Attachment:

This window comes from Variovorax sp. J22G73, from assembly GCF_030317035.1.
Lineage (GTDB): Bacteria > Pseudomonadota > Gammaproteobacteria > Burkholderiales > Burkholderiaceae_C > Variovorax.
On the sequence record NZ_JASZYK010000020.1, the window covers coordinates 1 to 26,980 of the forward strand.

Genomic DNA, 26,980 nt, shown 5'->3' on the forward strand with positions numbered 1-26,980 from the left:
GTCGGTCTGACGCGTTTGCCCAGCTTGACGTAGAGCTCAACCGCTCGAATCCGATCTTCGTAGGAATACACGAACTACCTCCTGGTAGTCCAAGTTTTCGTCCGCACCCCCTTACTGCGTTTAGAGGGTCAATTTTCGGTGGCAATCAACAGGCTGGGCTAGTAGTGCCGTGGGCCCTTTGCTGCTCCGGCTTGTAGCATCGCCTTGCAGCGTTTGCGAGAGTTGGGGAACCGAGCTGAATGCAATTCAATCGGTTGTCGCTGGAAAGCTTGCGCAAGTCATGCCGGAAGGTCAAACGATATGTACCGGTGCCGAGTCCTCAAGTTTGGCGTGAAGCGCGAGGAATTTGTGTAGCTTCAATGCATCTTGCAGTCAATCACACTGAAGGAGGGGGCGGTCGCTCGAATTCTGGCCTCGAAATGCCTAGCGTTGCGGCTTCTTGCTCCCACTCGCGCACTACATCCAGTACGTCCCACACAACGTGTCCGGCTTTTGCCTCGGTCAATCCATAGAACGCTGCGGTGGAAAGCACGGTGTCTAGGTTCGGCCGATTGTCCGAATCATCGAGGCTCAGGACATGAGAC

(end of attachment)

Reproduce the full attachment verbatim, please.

This window comes from Variovorax sp. J22G73, from assembly GCF_030317035.1.
Lineage (GTDB): Bacteria > Pseudomonadota > Gammaproteobacteria > Burkholderiales > Burkholderiaceae_C > Variovorax.
On the sequence record NZ_JASZYK010000020.1, the window covers coordinates 1 to 26,980 of the forward strand.

Genomic DNA, 26,980 nt, shown 5'->3' on the forward strand with positions numbered 1-26,980 from the left:
GTCGGTCTGACGCGTTTGCCCAGCTTGACGTAGAGCTCAACCGCTCGAATCCGATCTTCGTAGGAATACACGAACTACCTCCTGGTAGTCCAAGTTTTCGTCCGCACCCCCTTACTGCGTTTAGAGGGTCAATTTTCGGTGGCAATCAACAGGCTGGGCTAGTAGTGCCGTGGGCCCTTTGCTGCTCCGGCTTGTAGCATCGCCTTGCAGCGTTTGCGAGAGTTGGGGAACCGAGCTGAATGCAATTCAATCGGTTGTCGCTGGAAAGCTTGCGCAAGTCATGCCGGAAGGTCAAACGATATGTACCGGTGCCGAGTCCTCAAGTTTGGCGTGAAGCGCGAGGAATTTGTGTAGCTTCAATGCATCTTGCAGTCAATCACACTGAAGGAGGGGGCGGTCGCTCGAATTCTGGCCTCGAAATGCCTAGCGTTGCGGCTTCTTGCTCCCACTCGCGCACTACATCCAGTACGTCCCACACAACGTGTCCGGCTTTTGCCTCGGTCAATCCATAGAACGCTGCGGTGGAAAGCACGGTGTCTAGGTTCGGCCGATTGTCCGAATCATCGAGGCTCAGGACATGAGAC